Cuba, which has a strategic location in the Caribbean region, offers unique sun, beach and nature options for tourists, in addition to a centuries-old historic and cultural wealth.
The arrival of the Spanish conquistadors in 1492 and the expansion of slavery throughout the island left a deep imprint in the country, including towns with a rich heritage that has remained despite the passage of time.
One of those regions is in Cuba's easternmost province, Guantánamo. The village was founded as Nuestra Señora de la Asunción de Baracoa in 1511-12 by Governor Diego Velázquez, and was the first capital and first bishopric in Cuba.
In addition to its huge historic heritage, Baracoa is characterized by its friendly dwellers and breathtaking beauty, as it is surrounded by mountains, rivers and exuberant vegetation.
The name of the region, Baracoa, comes from an aboriginal word that means "presence of sea", due to its marine environment, which contrasts with the mountains and rivers.
The natural landscape is complemented by a 575-meter-high flattop mountain known as Yunque de Baracoa (Baracoa's Anvil), due to its similarity with that tool used by blacksmiths.
The road to the Yunque is outside the limits of the Alexander von Humboldt National Park, which was declared a World Natural Heritage site and where there are other trails, including the one called Bahía de Taco (Taco Bay).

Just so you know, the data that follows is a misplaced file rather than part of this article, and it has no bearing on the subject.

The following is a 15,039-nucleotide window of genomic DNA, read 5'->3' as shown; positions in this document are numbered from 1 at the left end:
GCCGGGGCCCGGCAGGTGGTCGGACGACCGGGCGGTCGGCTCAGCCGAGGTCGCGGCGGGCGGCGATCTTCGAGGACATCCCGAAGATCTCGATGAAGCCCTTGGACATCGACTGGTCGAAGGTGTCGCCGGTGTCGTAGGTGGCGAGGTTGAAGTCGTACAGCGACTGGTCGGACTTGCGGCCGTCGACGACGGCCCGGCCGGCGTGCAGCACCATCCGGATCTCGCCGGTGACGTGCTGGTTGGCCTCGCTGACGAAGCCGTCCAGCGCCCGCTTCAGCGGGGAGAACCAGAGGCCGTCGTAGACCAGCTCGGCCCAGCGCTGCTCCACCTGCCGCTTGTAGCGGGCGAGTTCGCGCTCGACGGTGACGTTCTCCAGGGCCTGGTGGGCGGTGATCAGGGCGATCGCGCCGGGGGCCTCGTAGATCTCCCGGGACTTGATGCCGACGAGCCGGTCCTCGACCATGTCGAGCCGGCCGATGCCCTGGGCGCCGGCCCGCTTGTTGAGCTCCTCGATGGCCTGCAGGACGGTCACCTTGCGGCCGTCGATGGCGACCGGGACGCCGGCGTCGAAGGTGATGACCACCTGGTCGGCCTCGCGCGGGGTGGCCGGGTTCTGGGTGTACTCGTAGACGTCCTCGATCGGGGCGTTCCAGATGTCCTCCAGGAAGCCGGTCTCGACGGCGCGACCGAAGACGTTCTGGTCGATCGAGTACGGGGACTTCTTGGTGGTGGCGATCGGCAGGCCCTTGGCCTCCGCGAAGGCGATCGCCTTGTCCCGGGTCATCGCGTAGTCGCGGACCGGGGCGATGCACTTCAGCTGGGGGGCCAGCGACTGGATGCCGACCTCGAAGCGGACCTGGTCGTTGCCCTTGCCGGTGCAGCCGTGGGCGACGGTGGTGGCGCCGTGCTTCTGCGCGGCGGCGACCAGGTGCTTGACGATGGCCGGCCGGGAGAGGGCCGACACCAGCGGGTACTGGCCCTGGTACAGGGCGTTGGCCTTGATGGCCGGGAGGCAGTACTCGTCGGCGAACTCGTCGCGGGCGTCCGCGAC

That marine accident is a safe haven for manatees, the only herbivorous mammals in Cuba, and rare colonies of oysters.
Besides, several waterways run through the region, including the Toa, which is the fastest-flowing river in Cuba and has several waterfalls, the most famous of which is the 17-meter-high El Saltadero.
Visitors are surrounded by a Spanish-colonial atmosphere, including the famous Cruz de la Parra (Cross of Vine), which was made of local timber by the Spanish colonizers during their first voyage to the Americas, and was the place where Fray Bartolomé de las Casas officiated mass.
Spanish colonization influenced local architecture, where stone buildings were constructed like El Castillo and La Punta fortresses, and the Joa and Cementerio (Cemetery) towers.
Visitors can stay at La Rusa Hotel, a 12-room cozy establishment by the sea, from where guests can enjoy the beautiful seascape.
The hotel was named after its former owner, a Russian woman who settled in Baracoa after visiting many countries and who inspired Cuban novelist Alejo Carpentier when he wrote "La Consagración de la Primavera" (The Consecration of Spring).
From the hotel, guests can go on excursions to the Duaba farm, which is planted with fruit trees and exotic plants and where they can enjoy Cuban dishes and countryside traditions, and taste the magic cocoa fruit.
Access to the city is an adventure as vehicles must take the peculiar La Farola viaduct, which winds through the mountains. It has 11 hanging bridges and its highest point is Altos de Cotilla, which is more than 600 meters above sea level.